It’s just a scene playing out.  

Over and over again.  

You can feel your brain coming out of your skull.  You can feel your jokes landing flat. You can feel the impasse, the general failure to communicate.  

I wish someone had prepared me.  “Prepare to be alone. Prepare to be unable to relate to other people.  Prepare to live in solitude. Prepare to be rare, and different. Prepare to be gifted or retarded – it’s the same thing here.  Prepare to be set apart.”

That’s what it feels like.  A stranger even to people I think I know.  Still too weird to make it work. I’m always lost. 

I hate crowds.  They make my skin crawl.  Lines and busy restaurants.  All the people pushed up against one another.  Or worse, glued to phones.  

Like vegetables.  Like statues, or dolls.  Empty and bereft of life.  

It’s a feeling.  It’s just a scene playing out.   A train sliding by. Too quick to be caught.  Speeding on to the next station.  

It’s a feeling.  Means nothing. Adds up to zero.  Let it go.  

People want to leave their mark.  But that’s not art. The cavity your body leaves in reality is your legacy.  An empty apartment. Faded photos of a person who never comes around. A name you only dust off in remembrance.  

I don’t like it, the lines.  The sewer water they freeze into ice cubes, then serve up with your drink so you can taste it there, too.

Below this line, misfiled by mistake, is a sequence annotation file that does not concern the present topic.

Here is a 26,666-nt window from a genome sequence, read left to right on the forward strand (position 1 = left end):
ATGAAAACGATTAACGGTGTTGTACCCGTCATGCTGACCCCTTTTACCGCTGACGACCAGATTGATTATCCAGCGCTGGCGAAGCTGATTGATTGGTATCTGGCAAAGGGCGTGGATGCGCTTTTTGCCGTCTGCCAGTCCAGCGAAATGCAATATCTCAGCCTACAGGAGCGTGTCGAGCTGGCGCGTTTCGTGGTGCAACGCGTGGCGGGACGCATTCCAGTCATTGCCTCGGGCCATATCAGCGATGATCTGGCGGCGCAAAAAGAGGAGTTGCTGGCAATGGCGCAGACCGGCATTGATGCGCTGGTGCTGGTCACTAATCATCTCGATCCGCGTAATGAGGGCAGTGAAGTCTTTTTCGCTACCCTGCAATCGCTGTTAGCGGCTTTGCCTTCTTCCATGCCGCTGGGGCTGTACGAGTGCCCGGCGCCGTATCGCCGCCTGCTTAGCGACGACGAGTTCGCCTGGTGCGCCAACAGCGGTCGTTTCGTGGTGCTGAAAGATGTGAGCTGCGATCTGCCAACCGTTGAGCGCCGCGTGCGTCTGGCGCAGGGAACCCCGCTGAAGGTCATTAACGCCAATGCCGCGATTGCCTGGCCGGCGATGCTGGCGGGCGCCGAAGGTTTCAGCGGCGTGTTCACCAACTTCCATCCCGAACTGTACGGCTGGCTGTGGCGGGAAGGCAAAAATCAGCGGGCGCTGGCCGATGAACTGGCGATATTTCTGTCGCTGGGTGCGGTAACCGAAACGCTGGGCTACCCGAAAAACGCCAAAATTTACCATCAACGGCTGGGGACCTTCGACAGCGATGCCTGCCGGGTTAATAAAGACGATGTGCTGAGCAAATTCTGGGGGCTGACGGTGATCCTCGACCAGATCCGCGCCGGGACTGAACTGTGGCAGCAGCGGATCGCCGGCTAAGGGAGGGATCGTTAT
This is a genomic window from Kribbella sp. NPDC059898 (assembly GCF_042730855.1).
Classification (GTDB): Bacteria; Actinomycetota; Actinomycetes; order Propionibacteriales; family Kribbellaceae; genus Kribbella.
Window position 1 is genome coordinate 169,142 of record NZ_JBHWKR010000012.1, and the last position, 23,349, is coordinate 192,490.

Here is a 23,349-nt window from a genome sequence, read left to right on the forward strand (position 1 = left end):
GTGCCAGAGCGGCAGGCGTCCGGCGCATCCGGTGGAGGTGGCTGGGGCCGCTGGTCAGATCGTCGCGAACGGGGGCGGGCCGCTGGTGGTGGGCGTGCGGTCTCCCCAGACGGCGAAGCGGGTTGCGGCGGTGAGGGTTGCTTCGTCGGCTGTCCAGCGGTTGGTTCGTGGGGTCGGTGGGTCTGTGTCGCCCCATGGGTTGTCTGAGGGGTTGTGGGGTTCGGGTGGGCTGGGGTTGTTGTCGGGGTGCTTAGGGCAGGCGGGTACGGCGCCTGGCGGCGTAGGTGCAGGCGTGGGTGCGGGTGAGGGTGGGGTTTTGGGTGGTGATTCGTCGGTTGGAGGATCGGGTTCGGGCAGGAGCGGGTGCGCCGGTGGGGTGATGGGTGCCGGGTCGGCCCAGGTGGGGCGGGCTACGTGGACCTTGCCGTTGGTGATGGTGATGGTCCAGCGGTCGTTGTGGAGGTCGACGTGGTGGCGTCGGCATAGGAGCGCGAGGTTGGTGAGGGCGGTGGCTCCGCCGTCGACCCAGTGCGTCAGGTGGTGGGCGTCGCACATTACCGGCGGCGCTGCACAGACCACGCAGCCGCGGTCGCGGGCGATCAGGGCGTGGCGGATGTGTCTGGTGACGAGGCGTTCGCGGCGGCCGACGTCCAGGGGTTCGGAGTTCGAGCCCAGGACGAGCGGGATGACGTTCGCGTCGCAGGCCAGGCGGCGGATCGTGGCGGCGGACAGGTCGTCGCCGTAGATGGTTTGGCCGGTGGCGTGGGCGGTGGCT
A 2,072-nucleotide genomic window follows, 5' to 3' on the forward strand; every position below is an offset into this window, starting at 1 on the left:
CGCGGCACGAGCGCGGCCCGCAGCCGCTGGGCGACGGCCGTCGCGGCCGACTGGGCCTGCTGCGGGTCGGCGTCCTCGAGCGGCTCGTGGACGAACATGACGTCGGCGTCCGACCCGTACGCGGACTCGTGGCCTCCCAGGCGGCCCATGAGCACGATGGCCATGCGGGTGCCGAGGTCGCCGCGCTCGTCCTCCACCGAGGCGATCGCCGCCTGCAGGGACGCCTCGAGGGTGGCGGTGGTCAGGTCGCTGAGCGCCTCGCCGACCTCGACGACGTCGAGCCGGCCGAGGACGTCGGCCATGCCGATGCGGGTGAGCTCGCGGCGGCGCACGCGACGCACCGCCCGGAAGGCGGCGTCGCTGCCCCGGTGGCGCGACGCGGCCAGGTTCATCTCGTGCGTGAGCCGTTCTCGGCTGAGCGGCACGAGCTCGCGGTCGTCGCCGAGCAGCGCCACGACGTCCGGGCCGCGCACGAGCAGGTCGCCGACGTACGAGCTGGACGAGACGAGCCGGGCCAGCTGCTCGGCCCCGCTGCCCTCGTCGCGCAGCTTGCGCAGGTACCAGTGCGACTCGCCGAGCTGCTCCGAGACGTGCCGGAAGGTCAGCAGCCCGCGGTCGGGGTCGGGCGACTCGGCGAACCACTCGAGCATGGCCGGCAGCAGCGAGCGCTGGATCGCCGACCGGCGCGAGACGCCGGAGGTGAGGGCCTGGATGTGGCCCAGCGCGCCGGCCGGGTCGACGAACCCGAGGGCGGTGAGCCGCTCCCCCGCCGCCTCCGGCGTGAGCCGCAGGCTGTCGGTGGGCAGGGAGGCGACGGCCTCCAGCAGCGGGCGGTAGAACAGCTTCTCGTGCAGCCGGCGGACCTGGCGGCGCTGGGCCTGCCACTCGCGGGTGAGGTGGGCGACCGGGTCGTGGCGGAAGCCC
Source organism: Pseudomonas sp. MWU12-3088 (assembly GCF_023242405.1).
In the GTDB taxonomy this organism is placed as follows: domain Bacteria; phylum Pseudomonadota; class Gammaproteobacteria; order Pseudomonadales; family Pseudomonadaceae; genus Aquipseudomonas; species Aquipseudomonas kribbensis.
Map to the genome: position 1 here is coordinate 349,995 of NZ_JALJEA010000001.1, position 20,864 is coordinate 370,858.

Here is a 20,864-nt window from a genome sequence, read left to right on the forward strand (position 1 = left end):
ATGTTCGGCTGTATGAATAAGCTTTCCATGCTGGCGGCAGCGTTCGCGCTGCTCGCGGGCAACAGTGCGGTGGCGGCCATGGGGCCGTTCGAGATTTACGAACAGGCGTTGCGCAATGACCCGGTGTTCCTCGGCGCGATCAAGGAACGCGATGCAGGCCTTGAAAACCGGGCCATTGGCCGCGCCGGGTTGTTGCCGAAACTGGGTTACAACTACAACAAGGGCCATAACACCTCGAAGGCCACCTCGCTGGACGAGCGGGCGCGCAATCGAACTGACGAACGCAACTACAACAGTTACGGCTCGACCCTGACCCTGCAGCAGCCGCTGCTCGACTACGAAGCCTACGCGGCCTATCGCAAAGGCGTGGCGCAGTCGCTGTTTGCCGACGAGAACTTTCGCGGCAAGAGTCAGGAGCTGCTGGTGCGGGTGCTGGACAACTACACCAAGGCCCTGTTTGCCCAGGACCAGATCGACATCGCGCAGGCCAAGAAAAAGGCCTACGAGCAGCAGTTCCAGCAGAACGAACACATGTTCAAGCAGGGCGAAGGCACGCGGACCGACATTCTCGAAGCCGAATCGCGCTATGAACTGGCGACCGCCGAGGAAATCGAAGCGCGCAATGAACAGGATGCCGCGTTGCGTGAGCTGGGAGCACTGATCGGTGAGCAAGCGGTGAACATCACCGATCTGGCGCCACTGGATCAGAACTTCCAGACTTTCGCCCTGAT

“What are you drinking?”

Seltzer.  

Stupid boring people always want to get fucked up. I find myself there whether I want to or not.  Sometimes it’s good to feel out of it and sober. Maybe it’s a chemical imbalance. Not enough calcium or something.  Maybe I’m depressed. Maybe tonight is the night.

Sometimes I think, maybe I’m not even here.  And I take photos to prove to myself that I exist.  Long after I’ve taken them, they seem to mean something else.  

But the events that pass by still feel like nothing.  Just a scene playing out. Something underpinning your being, Your existence, the thing that assures you:  you are.  

Incurable.

Can’t change it.  Embrace emptiness.  And cultivate it.  

Unbalanced.  Crazy and lonely. Sick, and over time, getting sicker.  Faithless, til finding faith in Nothing. The dim flickering hope that at the end of a road awaits some reward.  

Artful people make Art that looks like Art, to be sold as Art.  Meanwhile artists make real shit.  

If something would be beautiful, crass and cruel folks scuttle by and pluck it up and put it on a high shelf.  

But I want to find the people who look at it and drink it in for a moment, before moving on.  Or who wake in the night, recalling a prior vision. But who left it there, untouched, unplucked, knowing it isn’t something to be owned.

I want to find people who still have souls.  Who still think, and think they can be better, if only practicing a little restraint.  

I want to find the people who know the way, but never call it.

Why do you have a camera? She asks.  

“He always has a camera.” Someone tells her.

I always have a camera, I tell myself.  

The things that make you unique aren’t named.  They’re something asleep in the dark, deep inside your chest.  Or locked away inside your head. Bringing them up, they seem to evaporate into thin air, appearing lost.  But you never had the words to bring them up in the first place.

You’re a dash or an ellipse. Negative space between two black lines.

But it’s the emptiness of a vessel that makes it of use.